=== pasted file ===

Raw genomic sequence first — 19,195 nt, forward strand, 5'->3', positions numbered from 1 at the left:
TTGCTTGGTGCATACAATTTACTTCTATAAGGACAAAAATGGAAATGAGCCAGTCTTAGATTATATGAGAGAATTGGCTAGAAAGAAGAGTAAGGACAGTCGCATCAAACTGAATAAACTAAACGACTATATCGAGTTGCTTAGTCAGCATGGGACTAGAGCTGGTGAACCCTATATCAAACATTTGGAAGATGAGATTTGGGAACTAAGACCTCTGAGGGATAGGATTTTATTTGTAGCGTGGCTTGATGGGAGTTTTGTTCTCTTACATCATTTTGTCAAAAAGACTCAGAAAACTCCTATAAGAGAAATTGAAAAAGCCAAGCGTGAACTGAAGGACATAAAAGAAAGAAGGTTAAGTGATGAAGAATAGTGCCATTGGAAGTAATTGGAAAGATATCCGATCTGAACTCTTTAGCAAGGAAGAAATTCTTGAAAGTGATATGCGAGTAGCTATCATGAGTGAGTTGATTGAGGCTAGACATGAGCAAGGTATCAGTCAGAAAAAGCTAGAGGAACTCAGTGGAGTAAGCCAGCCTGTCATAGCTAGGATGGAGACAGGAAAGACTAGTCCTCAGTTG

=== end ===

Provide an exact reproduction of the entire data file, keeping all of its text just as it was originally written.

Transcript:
Raw genomic sequence first — 19,195 nt, forward strand, 5'->3', positions numbered from 1 at the left:
TTGCTTGGTGCATACAATTTACTTCTATAAGGACAAAAATGGAAATGAGCCAGTCTTAGATTATATGAGAGAATTGGCTAGAAAGAAGAGTAAGGACAGTCGCATCAAACTGAATAAACTAAACGACTATATCGAGTTGCTTAGTCAGCATGGGACTAGAGCTGGTGAACCCTATATCAAACATTTGGAAGATGAGATTTGGGAACTAAGACCTCTGAGGGATAGGATTTTATTTGTAGCGTGGCTTGATGGGAGTTTTGTTCTCTTACATCATTTTGTCAAAAAGACTCAGAAAACTCCTATAAGAGAAATTGAAAAAGCCAAGCGTGAACTGAAGGACATAAAAGAAAGAAGGTTAAGTGATGAAGAATAGTGCCATTGGAAGTAATTGGAAAGATATCCGATCTGAACTCTTTAGCAAGGAAGAAATTCTTGAAAGTGATATGCGAGTAGCTATCATGAGTGAGTTGATTGAGGCTAGACATGAGCAAGGTATCAGTCAGAAAAAGCTAGAGGAACTCAGTGGAGTAAGCCAGCCTGTCATAGCTAGGATGGAGACAGGAAAGACTAGTCCTCAGTTG